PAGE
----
The fifth Aboriginal Summer Reading Camp was kicked off June 28 by Nishnawbe Aski Grand Chief Stan Beardy and Ontario Lieutenant Governor David C. Onley.
"This is very important for my people, especially the children," Beardy said. "We are trying to build the foundation in reading for our children. We are trying to instil in them the love to read."
The Summer Reading Camp counsellors, who hail from different communities across Ontario, bring a variety of different perspectives and realities with them to share with the youth in about 30 participating NAN communities.
"We are trying to get our young people interested in reading so that they will be successful in school and later in life," Beardy said. "It is really important that these counsellors bring dreams to the young people, because the majority of the young people you see on the reserve, that is the only life they know."
With the youth in many NAN communities facing challenges such as high unemployment, youth suicide, health issues and lack of education opportunities, Beardy said it is important for the counsellors to offer another reality to the youth and to talk about potential opportunities for the future.
"This program makes a significant difference in the health and well being of our young people," Beardy said. "Many of NAN's communities lack the basic resources to deliver proper education to our children. Programs, such as the Summer Reading Camps, are important in developing youth literacy and play an important role in the development of leadership skills."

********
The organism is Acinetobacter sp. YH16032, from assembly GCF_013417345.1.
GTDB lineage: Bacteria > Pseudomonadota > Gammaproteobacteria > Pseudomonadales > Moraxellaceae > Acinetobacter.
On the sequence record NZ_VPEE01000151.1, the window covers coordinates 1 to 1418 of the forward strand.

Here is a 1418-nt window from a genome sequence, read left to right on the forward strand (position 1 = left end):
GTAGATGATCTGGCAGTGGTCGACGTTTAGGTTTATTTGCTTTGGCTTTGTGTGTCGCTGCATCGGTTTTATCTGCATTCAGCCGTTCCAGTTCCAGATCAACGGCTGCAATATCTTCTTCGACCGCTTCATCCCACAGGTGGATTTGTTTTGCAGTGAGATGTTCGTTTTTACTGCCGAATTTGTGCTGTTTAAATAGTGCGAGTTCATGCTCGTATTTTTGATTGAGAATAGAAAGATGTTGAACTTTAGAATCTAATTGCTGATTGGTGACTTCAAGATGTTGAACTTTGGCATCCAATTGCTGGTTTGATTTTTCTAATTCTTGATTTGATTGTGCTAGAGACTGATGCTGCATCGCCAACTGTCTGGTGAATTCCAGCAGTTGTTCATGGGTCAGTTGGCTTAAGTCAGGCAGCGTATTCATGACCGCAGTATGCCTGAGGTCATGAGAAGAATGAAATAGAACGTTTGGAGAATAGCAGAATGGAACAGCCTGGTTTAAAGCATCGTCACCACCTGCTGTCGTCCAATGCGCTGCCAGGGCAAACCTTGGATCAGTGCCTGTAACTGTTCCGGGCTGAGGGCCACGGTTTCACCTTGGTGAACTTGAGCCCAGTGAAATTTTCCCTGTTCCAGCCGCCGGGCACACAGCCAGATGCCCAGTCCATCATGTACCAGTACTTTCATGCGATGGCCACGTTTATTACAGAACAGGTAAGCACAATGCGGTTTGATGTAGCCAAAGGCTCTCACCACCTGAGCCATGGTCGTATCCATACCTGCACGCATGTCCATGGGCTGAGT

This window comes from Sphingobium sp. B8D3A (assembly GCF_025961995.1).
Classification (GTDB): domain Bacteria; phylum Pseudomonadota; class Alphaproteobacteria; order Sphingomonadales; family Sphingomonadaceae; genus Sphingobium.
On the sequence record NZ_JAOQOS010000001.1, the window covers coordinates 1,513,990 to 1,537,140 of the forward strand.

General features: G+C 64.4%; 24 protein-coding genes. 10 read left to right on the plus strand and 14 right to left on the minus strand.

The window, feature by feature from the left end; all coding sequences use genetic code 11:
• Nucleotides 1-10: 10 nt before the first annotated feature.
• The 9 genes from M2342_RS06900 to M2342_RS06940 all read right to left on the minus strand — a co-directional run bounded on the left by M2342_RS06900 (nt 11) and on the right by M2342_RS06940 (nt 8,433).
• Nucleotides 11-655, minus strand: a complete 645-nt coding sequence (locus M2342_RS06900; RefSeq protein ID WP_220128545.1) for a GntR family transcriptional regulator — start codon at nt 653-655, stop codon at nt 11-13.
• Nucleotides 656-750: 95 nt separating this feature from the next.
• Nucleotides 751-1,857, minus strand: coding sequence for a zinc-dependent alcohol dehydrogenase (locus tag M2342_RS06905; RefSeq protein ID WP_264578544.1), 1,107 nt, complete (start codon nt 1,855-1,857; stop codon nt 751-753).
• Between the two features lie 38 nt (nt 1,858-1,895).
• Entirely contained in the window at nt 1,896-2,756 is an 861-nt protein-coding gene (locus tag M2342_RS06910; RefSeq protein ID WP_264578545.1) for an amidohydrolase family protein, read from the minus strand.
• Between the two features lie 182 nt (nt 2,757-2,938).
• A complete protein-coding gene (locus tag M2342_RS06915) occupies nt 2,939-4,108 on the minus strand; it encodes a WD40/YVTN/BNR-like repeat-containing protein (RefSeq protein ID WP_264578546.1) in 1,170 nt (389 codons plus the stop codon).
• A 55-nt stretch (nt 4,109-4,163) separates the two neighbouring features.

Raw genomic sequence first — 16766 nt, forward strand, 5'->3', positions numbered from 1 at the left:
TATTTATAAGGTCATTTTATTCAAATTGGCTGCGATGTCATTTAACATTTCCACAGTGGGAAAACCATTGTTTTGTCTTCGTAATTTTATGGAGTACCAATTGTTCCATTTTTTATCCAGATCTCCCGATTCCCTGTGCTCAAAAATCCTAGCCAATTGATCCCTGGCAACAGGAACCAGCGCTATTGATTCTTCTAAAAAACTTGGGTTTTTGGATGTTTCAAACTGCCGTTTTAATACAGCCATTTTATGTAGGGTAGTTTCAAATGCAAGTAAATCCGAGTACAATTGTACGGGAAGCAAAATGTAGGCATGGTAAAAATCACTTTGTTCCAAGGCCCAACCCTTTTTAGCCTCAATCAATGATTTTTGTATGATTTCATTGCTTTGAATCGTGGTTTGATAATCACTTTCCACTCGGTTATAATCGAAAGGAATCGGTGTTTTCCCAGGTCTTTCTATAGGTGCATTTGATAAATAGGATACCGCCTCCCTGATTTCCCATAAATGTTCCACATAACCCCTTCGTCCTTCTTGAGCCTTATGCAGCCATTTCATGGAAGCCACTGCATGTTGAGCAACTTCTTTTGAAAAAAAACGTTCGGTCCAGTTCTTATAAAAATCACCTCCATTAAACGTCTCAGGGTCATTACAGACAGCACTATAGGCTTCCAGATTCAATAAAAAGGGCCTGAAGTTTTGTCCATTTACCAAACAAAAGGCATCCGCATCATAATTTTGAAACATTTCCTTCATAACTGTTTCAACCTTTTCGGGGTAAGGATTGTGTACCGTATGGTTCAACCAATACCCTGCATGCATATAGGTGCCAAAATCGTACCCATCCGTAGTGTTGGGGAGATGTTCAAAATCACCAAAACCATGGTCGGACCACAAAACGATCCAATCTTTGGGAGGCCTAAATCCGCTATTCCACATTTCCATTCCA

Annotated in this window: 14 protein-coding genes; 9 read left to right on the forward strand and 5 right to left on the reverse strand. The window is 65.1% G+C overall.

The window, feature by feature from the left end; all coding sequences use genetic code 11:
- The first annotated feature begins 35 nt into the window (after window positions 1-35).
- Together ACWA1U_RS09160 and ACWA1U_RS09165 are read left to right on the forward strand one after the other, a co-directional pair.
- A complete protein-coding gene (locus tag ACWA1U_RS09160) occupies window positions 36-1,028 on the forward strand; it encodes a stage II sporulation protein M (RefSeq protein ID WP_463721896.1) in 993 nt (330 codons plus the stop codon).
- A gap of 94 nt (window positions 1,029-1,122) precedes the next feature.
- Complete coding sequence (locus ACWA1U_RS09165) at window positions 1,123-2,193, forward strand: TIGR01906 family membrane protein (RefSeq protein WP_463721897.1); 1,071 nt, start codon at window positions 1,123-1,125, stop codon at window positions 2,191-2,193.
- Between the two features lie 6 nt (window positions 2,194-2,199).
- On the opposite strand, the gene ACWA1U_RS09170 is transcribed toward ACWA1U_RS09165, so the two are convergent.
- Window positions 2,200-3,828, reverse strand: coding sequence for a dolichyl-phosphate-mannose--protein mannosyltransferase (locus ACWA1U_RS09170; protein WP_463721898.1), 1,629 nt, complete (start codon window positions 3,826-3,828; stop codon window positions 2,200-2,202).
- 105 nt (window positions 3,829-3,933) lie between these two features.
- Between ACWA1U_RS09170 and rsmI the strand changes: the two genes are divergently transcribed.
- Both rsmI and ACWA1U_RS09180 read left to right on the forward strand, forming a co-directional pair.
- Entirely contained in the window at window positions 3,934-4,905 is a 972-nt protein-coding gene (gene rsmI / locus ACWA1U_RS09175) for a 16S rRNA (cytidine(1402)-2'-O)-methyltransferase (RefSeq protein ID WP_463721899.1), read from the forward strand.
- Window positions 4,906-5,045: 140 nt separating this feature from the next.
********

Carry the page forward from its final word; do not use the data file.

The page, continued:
The Aboriginal Summer Reading Camps program was originally developed by former lieutenant governor James K. Bartleman as a pilot project in five fly-in communities in 2005 to empower First Nations children and youth to develop their literacy skills and to help overcome challenges they may face within their communities. Managed by Frontier College, the program has since grown to include more than 40 communities across Ontario, Alberta, British Columbia and Quebec with a focus on reading and writing in a fun and active way. Last year's program involved more than 2,200 children from NAN.
When I look up at the clear blue sky these days I am missing something. For about a year now during this wretched pandemic I have hardly seen any contrails...